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Facebook, Why Can’t I Quit You?

attribution: By 2wenty. Artthings at English Wikipedia (Original) [CC BY-SA 3.0 (http://creativecommons.org/licenses/by-sa/3.0)], via Wikimedia Commons
attribution: By 2wenty. Artthings at English Wikipedia (Original) [CC BY-SA 3.0 (http://creativecommons.org/licenses/by-sa/3.0)], via Wikimedia Commons
Guest Blog By: Meg Flanagan

I hate Facebook. There, I said it. It’s out.

It is always there, mocking me. I know that the images that people project there are mostly a facade. It’s prettied up, and smoothed down, and made to look perfect. But it bugs me, and I can’t get away.

I can’t quit Facebook. It’s like an addiction.

Facebook, Why Can’t I Quit You?

Personally, I like to check up on people from high school, catch up on the latest ideas from teaching blogs, and peruse interesting articles from the New York Times, and network with other military spouses.

I think that a lot of us are trapped and hooked by Facebook and the endless opportunities for connecting that it presents.

Before my husband was even officially “in” the Marine Corps, I was linked with a wives, girlfriends, and fiancees page on Facebook. I was able to “talk” to other ladies in similar situations and try to wrap my mind around what I was getting into. I was scared about being forced to conform to some Stepford Wife stereotype with cookies, pearls, and an immaculate house. Because that’s not me, at all. Thanks to this group, I realized that more people broke the mold than fit into it.

After we were in the military, Facebook was my connection to my family. We were on opposite coasts for the very first time ever, and I missed them. With Facebook, I was able to share pictures of my new life with my whole family at once, chat with them across the country, and “attend” holiday gatherings.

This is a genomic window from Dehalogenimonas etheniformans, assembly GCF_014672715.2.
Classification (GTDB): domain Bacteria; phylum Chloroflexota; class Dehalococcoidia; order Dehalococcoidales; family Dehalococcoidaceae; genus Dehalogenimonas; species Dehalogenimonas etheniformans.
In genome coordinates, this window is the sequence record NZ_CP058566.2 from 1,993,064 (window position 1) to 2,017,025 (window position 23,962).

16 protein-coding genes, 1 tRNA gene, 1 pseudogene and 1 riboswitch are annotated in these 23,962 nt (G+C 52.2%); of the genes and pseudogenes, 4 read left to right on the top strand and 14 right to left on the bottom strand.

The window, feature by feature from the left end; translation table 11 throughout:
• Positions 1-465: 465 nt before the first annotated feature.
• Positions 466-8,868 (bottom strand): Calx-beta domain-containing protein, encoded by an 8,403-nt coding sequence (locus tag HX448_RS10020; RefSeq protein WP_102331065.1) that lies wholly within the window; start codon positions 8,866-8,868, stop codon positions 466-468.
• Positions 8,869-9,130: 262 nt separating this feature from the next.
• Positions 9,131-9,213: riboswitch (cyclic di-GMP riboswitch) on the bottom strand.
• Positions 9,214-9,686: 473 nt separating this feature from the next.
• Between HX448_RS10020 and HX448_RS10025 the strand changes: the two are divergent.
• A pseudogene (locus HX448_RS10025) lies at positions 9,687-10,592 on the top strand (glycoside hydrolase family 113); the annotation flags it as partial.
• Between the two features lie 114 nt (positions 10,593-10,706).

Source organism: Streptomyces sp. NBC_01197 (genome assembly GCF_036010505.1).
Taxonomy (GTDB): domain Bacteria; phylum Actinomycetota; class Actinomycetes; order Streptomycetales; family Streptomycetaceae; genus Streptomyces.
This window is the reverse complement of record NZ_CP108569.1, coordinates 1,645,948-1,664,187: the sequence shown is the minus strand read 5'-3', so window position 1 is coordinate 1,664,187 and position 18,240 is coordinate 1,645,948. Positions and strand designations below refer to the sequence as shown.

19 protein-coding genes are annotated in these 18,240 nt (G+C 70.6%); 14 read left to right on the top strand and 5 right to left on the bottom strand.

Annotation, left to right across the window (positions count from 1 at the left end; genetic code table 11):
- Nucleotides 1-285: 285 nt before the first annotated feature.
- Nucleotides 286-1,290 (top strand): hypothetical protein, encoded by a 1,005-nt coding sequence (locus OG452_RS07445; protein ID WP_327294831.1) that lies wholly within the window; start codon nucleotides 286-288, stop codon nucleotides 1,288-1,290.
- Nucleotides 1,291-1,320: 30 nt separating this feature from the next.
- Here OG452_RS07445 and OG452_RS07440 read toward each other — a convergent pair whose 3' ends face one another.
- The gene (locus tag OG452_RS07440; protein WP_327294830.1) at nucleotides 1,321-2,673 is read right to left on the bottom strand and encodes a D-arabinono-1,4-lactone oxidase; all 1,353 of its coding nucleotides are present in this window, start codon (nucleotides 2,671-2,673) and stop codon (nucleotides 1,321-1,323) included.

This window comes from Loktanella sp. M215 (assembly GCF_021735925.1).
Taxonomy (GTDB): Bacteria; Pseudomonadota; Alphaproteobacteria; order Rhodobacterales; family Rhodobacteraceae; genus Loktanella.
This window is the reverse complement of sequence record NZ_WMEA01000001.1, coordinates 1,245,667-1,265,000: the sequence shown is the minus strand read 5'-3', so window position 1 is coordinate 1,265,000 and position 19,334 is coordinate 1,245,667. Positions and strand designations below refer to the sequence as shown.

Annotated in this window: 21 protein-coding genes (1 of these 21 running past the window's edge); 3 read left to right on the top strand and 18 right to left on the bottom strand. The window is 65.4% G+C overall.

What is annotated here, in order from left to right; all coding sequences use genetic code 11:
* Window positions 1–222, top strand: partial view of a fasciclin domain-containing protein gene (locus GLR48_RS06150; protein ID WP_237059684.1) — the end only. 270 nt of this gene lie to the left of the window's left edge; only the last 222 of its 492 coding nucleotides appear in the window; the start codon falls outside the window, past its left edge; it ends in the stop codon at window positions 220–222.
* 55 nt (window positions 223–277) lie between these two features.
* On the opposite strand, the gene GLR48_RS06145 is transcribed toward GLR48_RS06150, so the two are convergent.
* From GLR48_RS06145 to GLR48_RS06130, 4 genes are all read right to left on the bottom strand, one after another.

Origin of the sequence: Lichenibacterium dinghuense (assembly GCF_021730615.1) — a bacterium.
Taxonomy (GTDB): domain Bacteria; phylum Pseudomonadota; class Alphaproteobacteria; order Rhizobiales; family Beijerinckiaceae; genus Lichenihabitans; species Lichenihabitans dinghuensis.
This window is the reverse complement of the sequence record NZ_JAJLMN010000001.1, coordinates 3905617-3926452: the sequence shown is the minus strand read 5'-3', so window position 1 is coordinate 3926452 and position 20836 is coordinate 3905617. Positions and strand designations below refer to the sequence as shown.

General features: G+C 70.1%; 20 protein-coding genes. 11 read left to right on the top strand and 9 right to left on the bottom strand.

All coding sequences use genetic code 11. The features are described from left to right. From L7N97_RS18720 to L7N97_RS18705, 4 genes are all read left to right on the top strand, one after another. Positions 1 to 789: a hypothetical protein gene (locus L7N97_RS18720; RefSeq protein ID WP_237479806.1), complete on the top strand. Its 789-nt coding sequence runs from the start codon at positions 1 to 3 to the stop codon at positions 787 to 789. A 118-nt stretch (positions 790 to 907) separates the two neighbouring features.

It was also my connection to my husband. Units had just been approved to create official Facebook pages, and the First Marine Expeditionary Force (1MEF) had one. They posted pictures from inside the wire, of humanitarian missions, and of celebrity visits. I loved seeing those pictures. They made it seem like we were a few thousand miles closer.

Now, Facebook is my main method of staying in touch my my friends. We have been scattered the four corners of the world. We have had children, adopted pets, and moved all over again. But with this magical social media website, I can see those kids grow up. I can check out the new duty station.

Most importantly, I can network. This life is all about who I know and taking the next step forward. Last time we moved, I was able to find Facebook groups in our new location, connect with spouses, and learn about our new hometown. I even found a house using Facebook connections! Right now, I’m using it to promote my blog and to find job opportunities.

I wish Facebook wasn’t so useful for me, as a military spouse, right now. I wish it wasn’t how I found new friends, learned about my next home, and stayed connected to the professional side of my life. I wish it was all frivolous nonsense. I would be able to shut it down, and walk away. No problem.

But I just can’t quit Facebook.

 

About the Author…

Meg Flanagan is a special and elementary education teacher who holds a M.Ed in special education and a BS in elementary education. In addition to classroom experience, she has also worked in private tutoring and home schools. Meg is passionate about education advocacy for all children, but especially for children with special needs and children of military and state department personnel. You can find Meg online at MilKids Education Consulting, as well as on Facebook and Twitter.

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